Smokers and fat patients thrown off NHS waiting lists

Smokers and overweight patients in need of major operations could be thrown off hospital waiting lists under “desperate” cost-cutting plans.
Any smoker referred for ‘non-urgent’ operations will not be allowed to join the queue until they have either given up smoking, or completed a 12-week course to help them ditch the habit

Patients’ groups described the tactics as an “appalling scam” to enable NHS bosses to claim waiting times are far shorter than they are, simply by denying a place in the queue to many of those referred for surgery.

Under the plans drawn up by NHS bureaucrats in Kent, any smoker referred for “non-urgent” operations – such as hip replacements or cataract surgery – will not be allowed to join the queue until they have either given up smoking, or completed a 12-week course to help them ditch the habit.

Those who are seriously overweight will also be denied a range of operations until they have completed a three month NHS diet programme.

Although every patient has a legal right to be treated in 18 weeks of being referred for treatment by their GP, the protocols agreed mean different rules could be applied for anyone with a body mass index of more than 30, or those who smoke.

Patients groups said delays getting a place on 12-week “smoking cessation” and “weight loss” programmes could leave many patients waiting even longer than 30 weeks implied by proposals drawn up by NHS West Kent Primary Care Trust (PCT).

Katherine Murphy, from the Patients Association, said: “This is an appalling kind of scam – it is a clear device to manipulate the waiting lists simply to cut their deficit. It smacks of desperation, and it is patients who will suffer.”

The plans, seen by The Sunday Telegraph, explicitly say the rules have been introduced to save money by the end of the year.

The document says: “PCTs across the country are making decisions on prioritising treatments in order to match demand to the financial resources available to the economy as a whole and to individual trusts.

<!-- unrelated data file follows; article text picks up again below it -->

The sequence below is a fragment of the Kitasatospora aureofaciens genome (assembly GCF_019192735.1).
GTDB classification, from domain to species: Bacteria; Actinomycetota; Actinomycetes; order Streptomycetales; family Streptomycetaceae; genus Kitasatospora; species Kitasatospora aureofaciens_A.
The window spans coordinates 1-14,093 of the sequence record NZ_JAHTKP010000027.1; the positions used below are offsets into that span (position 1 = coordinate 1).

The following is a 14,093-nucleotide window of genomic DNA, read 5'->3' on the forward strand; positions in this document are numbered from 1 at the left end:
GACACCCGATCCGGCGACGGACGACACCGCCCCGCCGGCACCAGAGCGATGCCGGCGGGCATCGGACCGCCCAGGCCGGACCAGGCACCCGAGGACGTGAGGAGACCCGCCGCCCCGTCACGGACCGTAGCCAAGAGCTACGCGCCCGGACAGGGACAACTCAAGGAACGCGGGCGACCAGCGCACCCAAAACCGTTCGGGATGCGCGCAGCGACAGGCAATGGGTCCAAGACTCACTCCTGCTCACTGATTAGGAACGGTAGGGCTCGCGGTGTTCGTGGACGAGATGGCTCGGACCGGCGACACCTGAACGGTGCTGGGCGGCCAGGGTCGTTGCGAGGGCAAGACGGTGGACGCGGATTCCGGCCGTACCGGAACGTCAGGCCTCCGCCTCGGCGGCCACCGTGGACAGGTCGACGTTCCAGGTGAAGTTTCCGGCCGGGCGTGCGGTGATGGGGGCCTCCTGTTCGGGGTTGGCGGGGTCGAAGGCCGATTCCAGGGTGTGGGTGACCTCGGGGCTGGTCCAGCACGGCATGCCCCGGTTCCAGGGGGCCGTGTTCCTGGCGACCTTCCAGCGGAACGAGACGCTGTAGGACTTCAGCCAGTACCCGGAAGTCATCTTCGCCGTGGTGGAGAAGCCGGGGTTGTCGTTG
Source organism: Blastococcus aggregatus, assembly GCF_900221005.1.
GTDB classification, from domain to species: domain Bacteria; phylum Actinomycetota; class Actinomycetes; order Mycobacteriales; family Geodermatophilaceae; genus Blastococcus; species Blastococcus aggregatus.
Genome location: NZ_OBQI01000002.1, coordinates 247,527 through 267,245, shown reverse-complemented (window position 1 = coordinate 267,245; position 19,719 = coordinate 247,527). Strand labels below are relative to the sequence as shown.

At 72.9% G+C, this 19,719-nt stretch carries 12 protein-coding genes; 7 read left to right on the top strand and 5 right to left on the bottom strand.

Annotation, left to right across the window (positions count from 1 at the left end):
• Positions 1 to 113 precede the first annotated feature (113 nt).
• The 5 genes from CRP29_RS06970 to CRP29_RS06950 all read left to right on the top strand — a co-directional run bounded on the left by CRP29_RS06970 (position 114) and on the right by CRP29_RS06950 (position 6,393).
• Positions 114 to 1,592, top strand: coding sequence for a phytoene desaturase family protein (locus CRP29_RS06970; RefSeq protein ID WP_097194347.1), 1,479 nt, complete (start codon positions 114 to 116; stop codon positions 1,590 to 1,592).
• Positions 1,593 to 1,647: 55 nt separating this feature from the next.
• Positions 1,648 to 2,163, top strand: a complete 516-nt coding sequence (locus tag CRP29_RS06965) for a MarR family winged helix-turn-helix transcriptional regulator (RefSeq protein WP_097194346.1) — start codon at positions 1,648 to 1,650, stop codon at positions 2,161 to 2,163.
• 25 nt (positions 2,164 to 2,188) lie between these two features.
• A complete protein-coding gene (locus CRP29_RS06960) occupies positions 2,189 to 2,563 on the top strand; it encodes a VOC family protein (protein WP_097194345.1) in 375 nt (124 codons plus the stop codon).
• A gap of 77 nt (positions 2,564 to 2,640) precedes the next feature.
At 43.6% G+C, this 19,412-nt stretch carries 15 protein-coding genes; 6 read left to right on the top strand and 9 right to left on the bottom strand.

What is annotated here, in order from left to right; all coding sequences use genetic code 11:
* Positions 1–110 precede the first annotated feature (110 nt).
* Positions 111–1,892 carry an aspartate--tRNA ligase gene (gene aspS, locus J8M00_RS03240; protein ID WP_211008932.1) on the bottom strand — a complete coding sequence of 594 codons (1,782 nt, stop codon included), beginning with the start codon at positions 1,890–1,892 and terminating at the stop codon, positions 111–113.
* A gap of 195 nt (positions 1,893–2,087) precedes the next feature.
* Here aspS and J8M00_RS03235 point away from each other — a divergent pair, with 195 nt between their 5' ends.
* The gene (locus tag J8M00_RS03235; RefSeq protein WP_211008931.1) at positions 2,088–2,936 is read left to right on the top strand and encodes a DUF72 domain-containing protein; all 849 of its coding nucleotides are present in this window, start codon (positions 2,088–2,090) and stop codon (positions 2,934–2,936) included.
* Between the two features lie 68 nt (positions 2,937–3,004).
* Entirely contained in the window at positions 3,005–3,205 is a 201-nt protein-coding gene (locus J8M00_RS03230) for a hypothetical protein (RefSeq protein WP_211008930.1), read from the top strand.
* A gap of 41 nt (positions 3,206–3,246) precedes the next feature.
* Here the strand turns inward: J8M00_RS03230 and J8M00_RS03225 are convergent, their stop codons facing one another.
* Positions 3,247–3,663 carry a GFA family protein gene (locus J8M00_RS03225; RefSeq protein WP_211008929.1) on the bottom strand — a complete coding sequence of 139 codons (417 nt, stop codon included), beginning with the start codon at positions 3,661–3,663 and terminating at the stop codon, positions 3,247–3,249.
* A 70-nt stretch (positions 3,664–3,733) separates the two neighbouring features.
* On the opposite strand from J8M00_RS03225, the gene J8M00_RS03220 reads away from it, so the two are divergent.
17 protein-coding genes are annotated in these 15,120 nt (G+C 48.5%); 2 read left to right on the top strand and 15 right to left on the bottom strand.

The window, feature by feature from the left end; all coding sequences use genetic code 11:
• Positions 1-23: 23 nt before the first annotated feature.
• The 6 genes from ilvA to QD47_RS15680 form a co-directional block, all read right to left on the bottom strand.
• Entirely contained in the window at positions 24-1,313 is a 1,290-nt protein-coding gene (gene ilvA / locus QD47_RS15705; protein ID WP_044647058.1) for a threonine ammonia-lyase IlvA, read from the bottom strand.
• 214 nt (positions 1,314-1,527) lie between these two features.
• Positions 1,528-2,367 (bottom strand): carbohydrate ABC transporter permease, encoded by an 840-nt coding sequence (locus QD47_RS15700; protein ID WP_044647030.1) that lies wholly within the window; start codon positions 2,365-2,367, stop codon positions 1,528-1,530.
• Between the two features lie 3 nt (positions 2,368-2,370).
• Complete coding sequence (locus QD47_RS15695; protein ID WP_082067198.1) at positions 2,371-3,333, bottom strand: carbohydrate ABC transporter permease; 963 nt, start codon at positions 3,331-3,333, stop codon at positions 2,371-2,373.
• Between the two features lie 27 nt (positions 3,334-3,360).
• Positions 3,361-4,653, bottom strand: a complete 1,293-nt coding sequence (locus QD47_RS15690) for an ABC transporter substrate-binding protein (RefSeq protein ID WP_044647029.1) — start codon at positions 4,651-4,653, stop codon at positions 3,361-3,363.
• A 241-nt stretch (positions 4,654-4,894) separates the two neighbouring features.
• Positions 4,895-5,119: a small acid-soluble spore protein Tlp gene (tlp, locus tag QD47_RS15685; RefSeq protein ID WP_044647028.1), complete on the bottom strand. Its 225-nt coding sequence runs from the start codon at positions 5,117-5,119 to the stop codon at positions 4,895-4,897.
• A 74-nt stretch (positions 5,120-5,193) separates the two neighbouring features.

“Unfortunately this does not take us far enough: we need to take additional activity to reduce activity in this financial year if we are to be in a position to hand over a balanced budget.”

Under the proposals, smokers already on waiting lists will now be taken off until they have either been on the courses or given up smoking. New referrals will not be allowed on the lists until they have done the same.

All patients with a BMI of 30 or more who are referred for several types of surgery including hip and knee operations will also be cast off the lists until they have been on a three-month diet programme.

Many primary care trusts already try to encourage patients to stop smoking or lose weight before operations, in order to reduce the risks to them.

But patients’ groups said the use of tactics to delay even putting patients on the waiting lists was a far more draconian step.

Mrs Murphy said: “This is a clear way to keep these patients off the lists in order to cut costs, while the PCT can officially claim its waiting times have not lengthened.”

Simon Clark, director of the smokers’ lobby group Forest, accused the PCT of discriminating against smokers and creating a “two-tier” system.

He said: “Of course patients should be told that smoking could have an impact on the success or recovery from an operation, but given that they have paid huge sums in taxation on cigarettes over the years, the question of whether or not they have the surgery should be one for them, not the NHS.”

A letter sent out by the PCT tells local GPs: “There is good evidence that stopping smoking prior to surgery reduces length of stay and infection rates, and improves healing time; it is also a time when people are often highly motivated to give up.”

Kent doctors accused managers of being dishonest about the real reasons why patients were having their treatment delayed.

Dr Stephen Meech, a GP from Maidstone, said: “Patients are going to be told that they cannot have an operation because they smoke or need to lose weight, when that is not actually true – it is because the health authority can’t afford to pay for it.”

Dr John Allingham, a GP from Hawkinge, said: “The plan is extremely contentious and it is a way of extending the waiting times.

“If you’ve got to do a 12-week smoking cessation course before you can have your hernia fixed, or before you’ve even gone on the waiting list to have your hernia fixed, it immediately makes those waiting lists another 12 weeks longer.”

The PCT said it was in talks with local doctors over the proposals. Marion Dinwoodie, its chief executive, said she regretted the need “to take measures in the short term that may have an impact on local people”.

She said no one with a compelling clinical need for treatment this year would miss out.